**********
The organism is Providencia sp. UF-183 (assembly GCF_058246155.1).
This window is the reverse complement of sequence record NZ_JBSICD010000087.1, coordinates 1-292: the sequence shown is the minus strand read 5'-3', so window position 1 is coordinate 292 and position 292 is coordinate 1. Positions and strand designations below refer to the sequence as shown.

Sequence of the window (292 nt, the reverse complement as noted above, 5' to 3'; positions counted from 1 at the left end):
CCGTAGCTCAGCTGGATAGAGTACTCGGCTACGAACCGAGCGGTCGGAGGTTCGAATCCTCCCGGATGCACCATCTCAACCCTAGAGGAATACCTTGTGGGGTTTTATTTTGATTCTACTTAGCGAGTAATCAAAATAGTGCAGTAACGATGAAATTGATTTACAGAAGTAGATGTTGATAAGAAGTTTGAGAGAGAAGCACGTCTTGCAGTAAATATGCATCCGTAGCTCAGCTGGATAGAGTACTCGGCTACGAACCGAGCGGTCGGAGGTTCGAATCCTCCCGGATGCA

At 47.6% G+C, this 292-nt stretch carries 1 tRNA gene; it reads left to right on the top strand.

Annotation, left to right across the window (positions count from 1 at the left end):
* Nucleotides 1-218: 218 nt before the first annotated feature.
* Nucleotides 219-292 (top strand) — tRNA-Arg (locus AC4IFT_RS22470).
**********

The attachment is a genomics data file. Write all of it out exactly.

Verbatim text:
The organism is Providencia sp. UF-183 (assembly GCF_058246155.1).
This window is the reverse complement of sequence record NZ_JBSICD010000087.1, coordinates 1-292: the sequence shown is the minus strand read 5'-3', so window position 1 is coordinate 292 and position 292 is coordinate 1. Positions and strand designations below refer to the sequence as shown.

Sequence of the window (292 nt, the reverse complement as noted above, 5' to 3'; positions counted from 1 at the left end):
CCGTAGCTCAGCTGGATAGAGTACTCGGCTACGAACCGAGCGGTCGGAGGTTCGAATCCTCCCGGATGCACCATCTCAACCCTAGAGGAATACCTTGTGGGGTTTTATTTTGATTCTACTTAGCGAGTAATCAAAATAGTGCAGTAACGATGAAATTGATTTACAGAAGTAGATGTTGATAAGAAGTTTGAGAGAGAAGCACGTCTTGCAGTAAATATGCATCCGTAGCTCAGCTGGATAGAGTACTCGGCTACGAACCGAGCGGTCGGAGGTTCGAATCCTCCCGGATGCA

At 47.6% G+C, this 292-nt stretch carries 1 tRNA gene; it reads left to right on the top strand.

Annotation, left to right across the window (positions count from 1 at the left end):
* Nucleotides 1-218: 218 nt before the first annotated feature.
* Nucleotides 219-292 (top strand) — tRNA-Arg (locus AC4IFT_RS22470).